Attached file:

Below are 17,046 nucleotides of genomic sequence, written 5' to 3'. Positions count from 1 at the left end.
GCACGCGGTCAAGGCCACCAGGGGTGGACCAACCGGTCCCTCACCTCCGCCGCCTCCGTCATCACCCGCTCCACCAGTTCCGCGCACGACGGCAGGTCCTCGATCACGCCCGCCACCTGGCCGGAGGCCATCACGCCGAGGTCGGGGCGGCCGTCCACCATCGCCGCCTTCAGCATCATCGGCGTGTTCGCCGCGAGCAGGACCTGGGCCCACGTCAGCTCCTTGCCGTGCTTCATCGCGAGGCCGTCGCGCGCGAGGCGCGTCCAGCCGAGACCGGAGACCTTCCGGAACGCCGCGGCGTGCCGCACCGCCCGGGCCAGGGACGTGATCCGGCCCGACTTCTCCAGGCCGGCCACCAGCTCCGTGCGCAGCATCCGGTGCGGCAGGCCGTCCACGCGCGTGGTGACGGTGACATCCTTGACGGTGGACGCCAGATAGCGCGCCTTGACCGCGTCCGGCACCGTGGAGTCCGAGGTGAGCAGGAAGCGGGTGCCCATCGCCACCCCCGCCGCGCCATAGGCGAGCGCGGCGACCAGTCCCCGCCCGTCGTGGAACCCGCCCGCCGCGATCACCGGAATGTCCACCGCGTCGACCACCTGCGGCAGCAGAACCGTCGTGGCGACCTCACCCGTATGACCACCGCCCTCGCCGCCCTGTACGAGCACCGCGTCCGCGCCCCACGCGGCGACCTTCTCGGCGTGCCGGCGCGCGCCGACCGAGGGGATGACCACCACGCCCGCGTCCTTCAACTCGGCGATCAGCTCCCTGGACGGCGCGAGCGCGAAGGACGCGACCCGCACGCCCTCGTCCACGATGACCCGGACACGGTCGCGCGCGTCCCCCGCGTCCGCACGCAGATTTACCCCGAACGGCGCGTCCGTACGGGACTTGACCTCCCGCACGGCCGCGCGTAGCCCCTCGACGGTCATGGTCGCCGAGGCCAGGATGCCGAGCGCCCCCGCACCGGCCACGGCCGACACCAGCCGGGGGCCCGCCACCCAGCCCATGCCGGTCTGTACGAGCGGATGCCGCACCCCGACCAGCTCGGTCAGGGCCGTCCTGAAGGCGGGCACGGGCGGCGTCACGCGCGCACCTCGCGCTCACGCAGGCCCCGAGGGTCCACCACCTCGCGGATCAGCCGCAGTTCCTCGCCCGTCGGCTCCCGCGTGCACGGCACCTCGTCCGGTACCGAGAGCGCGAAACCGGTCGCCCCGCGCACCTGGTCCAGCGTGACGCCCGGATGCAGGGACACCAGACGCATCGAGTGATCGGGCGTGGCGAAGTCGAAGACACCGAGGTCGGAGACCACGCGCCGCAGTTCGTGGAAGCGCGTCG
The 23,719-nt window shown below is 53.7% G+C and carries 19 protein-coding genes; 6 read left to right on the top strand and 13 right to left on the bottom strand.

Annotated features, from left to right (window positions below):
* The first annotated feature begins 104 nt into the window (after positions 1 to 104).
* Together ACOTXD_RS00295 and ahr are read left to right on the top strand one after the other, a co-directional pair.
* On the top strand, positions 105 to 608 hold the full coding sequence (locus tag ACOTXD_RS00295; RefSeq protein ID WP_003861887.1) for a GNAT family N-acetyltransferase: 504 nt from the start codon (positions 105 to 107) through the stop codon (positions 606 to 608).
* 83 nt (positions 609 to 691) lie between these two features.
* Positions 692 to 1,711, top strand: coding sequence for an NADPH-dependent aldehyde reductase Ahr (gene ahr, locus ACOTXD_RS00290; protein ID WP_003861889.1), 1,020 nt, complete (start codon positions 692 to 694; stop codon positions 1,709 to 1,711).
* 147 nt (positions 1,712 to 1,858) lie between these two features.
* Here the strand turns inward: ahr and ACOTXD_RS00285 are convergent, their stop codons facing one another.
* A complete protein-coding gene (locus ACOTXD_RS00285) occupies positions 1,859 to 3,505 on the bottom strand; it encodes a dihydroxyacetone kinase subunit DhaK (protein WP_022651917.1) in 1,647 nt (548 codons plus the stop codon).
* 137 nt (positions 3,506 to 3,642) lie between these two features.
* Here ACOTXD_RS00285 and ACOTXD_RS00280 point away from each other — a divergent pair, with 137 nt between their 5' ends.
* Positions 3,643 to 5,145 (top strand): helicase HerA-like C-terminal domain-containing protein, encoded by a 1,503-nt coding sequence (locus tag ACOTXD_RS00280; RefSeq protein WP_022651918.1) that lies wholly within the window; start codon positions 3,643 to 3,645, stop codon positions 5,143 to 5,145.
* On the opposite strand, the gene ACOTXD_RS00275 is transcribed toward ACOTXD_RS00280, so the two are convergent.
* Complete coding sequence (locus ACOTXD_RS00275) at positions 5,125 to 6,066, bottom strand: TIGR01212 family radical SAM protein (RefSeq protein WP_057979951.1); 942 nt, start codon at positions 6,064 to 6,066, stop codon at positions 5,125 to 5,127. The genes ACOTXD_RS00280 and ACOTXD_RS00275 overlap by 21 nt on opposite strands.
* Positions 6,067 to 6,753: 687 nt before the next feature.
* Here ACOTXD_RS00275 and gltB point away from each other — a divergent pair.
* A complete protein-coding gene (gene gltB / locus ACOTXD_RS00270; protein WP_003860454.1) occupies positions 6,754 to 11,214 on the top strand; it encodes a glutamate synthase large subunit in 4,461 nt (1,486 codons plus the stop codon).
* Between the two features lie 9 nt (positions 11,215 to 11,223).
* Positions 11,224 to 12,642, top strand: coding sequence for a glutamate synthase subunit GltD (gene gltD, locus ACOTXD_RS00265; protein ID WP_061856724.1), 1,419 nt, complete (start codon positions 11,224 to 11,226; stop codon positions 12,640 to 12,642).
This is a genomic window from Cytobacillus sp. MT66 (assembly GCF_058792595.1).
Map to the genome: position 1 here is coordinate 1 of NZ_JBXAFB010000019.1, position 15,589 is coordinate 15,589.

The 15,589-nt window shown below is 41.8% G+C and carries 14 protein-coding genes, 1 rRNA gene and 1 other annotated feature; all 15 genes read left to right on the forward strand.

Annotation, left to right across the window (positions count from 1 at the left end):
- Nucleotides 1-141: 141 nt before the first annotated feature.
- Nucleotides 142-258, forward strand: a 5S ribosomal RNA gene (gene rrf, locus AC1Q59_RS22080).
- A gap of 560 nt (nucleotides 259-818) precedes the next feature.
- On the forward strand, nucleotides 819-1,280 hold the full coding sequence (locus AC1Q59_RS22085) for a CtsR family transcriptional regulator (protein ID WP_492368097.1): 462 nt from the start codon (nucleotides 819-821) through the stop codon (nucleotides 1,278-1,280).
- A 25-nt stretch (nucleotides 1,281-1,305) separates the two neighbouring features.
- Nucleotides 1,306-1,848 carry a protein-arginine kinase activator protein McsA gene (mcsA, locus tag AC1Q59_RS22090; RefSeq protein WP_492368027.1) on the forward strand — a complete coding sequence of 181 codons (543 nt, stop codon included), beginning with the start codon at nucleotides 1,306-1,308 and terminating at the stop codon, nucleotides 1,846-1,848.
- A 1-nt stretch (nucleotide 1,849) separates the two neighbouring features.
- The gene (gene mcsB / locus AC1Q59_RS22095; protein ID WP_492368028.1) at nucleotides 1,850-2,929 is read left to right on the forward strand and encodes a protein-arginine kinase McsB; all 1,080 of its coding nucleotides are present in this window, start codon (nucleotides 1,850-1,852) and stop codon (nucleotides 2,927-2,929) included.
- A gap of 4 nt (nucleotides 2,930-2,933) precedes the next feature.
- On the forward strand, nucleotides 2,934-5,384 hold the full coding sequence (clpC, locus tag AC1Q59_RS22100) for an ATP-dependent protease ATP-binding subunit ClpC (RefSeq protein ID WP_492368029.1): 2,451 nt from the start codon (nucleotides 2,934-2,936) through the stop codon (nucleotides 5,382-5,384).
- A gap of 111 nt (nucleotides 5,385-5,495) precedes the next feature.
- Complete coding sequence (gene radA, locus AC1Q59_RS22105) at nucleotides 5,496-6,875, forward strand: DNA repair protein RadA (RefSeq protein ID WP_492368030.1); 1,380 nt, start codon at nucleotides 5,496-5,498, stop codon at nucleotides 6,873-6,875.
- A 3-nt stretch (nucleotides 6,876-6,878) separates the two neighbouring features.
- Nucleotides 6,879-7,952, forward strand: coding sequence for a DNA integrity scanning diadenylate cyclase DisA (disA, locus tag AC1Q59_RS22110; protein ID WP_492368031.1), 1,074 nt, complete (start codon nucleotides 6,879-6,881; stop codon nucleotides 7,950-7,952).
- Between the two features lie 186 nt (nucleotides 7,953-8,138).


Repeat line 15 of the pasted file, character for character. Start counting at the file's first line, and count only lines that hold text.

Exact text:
* Positions 3,643 to 5,145 (top strand): helicase HerA-like C-terminal domain-containing protein, encoded by a 1,503-nt coding sequence (locus tag ACOTXD_RS00280; RefSeq protein WP_022651918.1) that lies wholly within the window; start codon positions 3,643 to 3,645, stop codon positions 5,143 to 5,145.